Michigan

If you are interested in getting involved in organizing for democracy amendments in Michigan, please contact us.

NOLAN: The Top Ten Universities for Student Debt

August 24, 2010
Hamilton Nolan

For-profit" colleges have come under fire for saddling students with big debts in exchange for dim job prospects. But what about "real" colleges? They're pushing huge debts on students, too. We crunched the numbers to find the worst (NYU).

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MURRAY: Eastern Michigan students celebrate tuition freeze

May 20, 2010
Dave Murray

Eastern Michigan University students celebrated their school’s decision to hold the line on tuition and fees hikes at an all-campus picnic Thursday, and gathered for a photo — with a message.

EMU photographer Randy Mascharka took the shot from the roof of the Ypsilanti campus’ Student Center.

Eastern President Susan Martin told me last month that she knows the university is taking a risk by not asking students for more money at a time when state aid could be slipping and busing expenses continue to rise.

Aug. 10, Benton Harbor Michigan: March to protest corporate takeover of city

From: 
Rev. Edward Pinkney, Benton Harbor, Michigan
What's happening: 

Tuesday, August 10, 2010, 11:00 am

City Hall, 200 E. Wall Street (49022)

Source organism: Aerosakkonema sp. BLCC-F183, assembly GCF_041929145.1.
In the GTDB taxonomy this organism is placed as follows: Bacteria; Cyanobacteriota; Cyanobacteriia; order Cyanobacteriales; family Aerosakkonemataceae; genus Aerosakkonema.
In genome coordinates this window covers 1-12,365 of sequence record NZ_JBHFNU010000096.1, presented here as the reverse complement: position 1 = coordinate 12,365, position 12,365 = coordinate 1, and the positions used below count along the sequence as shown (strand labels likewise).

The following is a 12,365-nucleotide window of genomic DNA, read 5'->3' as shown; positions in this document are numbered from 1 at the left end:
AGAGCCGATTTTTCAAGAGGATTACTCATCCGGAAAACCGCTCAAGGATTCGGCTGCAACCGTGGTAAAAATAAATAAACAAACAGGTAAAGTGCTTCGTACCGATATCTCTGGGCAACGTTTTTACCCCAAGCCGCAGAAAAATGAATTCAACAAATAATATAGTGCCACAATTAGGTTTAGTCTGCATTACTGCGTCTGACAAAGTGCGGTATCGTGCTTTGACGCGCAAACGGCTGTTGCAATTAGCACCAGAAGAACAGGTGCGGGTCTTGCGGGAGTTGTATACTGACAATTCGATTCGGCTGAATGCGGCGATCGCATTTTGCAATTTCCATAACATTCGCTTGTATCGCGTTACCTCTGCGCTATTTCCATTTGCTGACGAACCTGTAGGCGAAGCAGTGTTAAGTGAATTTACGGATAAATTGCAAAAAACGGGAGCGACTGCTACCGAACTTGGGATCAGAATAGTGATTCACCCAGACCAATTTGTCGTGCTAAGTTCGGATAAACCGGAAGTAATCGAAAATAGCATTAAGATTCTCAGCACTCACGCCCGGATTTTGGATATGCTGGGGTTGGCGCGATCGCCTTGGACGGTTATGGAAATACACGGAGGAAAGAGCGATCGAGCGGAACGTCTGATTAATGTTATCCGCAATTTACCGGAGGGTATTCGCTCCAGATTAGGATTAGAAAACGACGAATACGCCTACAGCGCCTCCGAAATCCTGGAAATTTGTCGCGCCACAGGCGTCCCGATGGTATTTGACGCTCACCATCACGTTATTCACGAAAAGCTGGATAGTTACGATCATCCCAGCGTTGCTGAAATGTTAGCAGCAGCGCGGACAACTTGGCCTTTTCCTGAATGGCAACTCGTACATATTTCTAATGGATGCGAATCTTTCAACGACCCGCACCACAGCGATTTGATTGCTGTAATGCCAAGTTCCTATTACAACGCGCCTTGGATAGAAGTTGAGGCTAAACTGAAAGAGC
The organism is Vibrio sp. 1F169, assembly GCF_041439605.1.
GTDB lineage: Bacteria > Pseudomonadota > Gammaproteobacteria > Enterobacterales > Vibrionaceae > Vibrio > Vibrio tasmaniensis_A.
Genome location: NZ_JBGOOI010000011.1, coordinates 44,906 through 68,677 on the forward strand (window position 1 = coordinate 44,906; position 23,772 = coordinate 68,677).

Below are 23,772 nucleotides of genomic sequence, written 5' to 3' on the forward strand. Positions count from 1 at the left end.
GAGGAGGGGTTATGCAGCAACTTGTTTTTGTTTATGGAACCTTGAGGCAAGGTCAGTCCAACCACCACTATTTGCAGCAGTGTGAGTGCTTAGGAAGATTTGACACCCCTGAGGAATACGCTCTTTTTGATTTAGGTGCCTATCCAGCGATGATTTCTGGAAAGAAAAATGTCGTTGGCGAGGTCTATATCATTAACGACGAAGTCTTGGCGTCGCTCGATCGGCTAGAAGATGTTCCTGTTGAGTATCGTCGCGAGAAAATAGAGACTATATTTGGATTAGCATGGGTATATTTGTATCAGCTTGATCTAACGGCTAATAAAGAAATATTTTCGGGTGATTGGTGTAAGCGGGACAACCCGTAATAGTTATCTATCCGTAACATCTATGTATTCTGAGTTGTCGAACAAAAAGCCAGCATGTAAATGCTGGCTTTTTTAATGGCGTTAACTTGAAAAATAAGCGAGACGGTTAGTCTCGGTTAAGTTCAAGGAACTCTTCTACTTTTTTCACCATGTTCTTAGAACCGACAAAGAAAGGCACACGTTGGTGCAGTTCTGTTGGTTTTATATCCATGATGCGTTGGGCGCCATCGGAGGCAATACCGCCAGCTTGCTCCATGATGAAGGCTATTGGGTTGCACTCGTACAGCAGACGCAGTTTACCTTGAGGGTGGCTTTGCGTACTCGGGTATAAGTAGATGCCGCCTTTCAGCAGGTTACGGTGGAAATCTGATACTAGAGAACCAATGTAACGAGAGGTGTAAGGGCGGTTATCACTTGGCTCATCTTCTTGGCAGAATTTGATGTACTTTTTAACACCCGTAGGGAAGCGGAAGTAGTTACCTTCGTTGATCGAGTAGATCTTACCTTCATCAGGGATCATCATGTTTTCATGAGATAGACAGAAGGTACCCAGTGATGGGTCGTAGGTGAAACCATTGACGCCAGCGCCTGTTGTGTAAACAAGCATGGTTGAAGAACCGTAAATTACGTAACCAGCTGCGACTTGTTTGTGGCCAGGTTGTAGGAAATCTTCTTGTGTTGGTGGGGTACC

All will march to Jean Klock Park to
protest Harbor Shores and Whirlpool's
hostile takeover of the city. 

Everyone is invited.  For info contact
Rev. Edward Pinkney, 269-925-0001,
banco9342@sbcglobal.net

Background: Benton Harbor, Michigan, is the center of a fightback against corporate power and control as the people of the city organize to oppose a corporate takeover of public land, their much-beloved Jean Klock park, for conversion to a privately owned golf course and lakefront development called Harbor Shores. Executives of the Whirlpool corporation, which is based in the city, are behind the effort to redevelop the land over strong public opposition. The struggle has been led by the Rev. Edward Pinkney, who has continued to speak out despite efforts by city officials to silence him, including a local judge's sentence of 3-10 years in prison that was later overturned as a violation of Rev. Pinkney's free-speech rights.

Support Benton Harbor leader now!

From: 
Rev. Pinkney Support Committee
What's happening: 

Benton Harbor, Michigan, burst onto the national news in June of 2003 when hundreds of unemployed African American young people rose up in anger after a 28 year old resident, Terrance Shurn, died as a result of police action. This was only the latest of a plague of incidents of racial violence and police brutality over many years. In 2004-2005 Rev. Pinkney and his organization, BANCO, exercised their democratic rights by working in a successful recall campaign against a person who did not represent the community's interests, a corrupt city commissioner backed by the Whirlpool Corporation, the largest employer in the area. Then, in an attempt to circumvent the will of the people, the vote was overturned by a local judge. In a further outrage, Rev. Pinkney was arrested on vote fraud charges. He faces a possible sentence of 20 years.

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